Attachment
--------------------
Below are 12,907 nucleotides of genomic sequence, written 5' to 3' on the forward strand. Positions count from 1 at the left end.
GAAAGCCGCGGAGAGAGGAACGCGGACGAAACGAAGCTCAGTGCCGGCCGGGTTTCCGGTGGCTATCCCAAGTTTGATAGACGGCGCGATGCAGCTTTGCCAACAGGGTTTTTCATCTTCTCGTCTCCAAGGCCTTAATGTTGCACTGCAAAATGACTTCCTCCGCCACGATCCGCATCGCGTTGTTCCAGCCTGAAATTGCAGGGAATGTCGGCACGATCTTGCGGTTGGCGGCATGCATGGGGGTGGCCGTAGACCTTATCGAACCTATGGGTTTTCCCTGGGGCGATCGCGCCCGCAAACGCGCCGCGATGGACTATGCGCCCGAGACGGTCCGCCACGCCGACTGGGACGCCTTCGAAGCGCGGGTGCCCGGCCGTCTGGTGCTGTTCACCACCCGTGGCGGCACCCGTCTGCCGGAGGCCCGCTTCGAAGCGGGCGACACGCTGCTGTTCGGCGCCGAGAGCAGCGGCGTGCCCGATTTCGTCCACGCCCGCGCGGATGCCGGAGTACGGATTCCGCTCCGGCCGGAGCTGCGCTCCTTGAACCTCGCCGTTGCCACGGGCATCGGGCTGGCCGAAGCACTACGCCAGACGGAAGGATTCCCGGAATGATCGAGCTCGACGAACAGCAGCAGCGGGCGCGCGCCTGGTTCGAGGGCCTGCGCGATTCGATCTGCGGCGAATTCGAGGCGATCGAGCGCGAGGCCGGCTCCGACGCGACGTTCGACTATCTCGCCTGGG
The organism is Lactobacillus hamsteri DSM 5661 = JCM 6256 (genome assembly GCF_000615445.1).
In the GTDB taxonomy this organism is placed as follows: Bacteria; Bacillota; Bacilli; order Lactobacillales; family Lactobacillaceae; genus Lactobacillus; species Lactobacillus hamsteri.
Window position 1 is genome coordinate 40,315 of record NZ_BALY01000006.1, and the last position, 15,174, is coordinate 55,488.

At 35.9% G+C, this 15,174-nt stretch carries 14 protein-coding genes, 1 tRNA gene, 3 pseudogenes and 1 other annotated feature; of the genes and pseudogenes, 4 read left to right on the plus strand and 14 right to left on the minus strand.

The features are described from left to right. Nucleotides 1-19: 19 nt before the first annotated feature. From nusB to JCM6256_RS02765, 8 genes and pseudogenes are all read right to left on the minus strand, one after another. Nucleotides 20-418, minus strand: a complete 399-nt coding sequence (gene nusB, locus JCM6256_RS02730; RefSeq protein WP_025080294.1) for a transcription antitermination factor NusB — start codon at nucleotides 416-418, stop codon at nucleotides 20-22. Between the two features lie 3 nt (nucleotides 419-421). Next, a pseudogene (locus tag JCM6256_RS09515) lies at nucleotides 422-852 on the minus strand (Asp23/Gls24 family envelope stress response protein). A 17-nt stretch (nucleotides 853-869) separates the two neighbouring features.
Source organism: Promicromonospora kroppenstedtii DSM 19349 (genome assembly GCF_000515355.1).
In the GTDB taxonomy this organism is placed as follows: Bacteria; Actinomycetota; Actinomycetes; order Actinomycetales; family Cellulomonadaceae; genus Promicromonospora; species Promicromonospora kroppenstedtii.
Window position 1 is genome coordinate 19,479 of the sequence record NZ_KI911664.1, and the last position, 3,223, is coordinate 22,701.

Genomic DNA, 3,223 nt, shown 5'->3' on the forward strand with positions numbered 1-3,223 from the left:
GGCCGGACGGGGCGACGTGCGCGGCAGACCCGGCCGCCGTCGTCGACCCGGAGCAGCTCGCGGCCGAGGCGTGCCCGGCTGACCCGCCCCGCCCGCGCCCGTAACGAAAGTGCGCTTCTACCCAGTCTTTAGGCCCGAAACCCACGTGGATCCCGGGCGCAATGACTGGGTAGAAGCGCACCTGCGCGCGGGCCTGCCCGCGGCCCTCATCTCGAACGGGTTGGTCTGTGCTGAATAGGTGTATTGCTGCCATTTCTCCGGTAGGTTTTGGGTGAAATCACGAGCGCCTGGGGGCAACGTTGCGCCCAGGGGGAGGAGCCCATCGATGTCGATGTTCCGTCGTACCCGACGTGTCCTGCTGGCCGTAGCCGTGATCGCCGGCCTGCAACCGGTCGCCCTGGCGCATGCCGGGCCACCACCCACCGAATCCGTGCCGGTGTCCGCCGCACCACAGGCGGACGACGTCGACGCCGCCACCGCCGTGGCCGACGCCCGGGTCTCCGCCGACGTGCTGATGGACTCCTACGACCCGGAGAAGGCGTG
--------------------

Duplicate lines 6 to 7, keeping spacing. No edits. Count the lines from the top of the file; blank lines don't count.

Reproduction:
At 35.9% G+C, this 15,174-nt stretch carries 14 protein-coding genes, 1 tRNA gene, 3 pseudogenes and 1 other annotated feature; of the genes and pseudogenes, 4 read left to right on the plus strand and 14 right to left on the minus strand.

The features are described from left to right. Nucleotides 1-19: 19 nt before the first annotated feature. From nusB to JCM6256_RS02765, 8 genes and pseudogenes are all read right to left on the minus strand, one after another. Nucleotides 20-418, minus strand: a complete 399-nt coding sequence (gene nusB, locus JCM6256_RS02730; RefSeq protein WP_025080294.1) for a transcription antitermination factor NusB — start codon at nucleotides 416-418, stop codon at nucleotides 20-22. Between the two features lie 3 nt (nucleotides 419-421). Next, a pseudogene (locus tag JCM6256_RS09515) lies at nucleotides 422-852 on the minus strand (Asp23/Gls24 family envelope stress response protein). A 17-nt stretch (nucleotides 853-869) separates the two neighbouring features.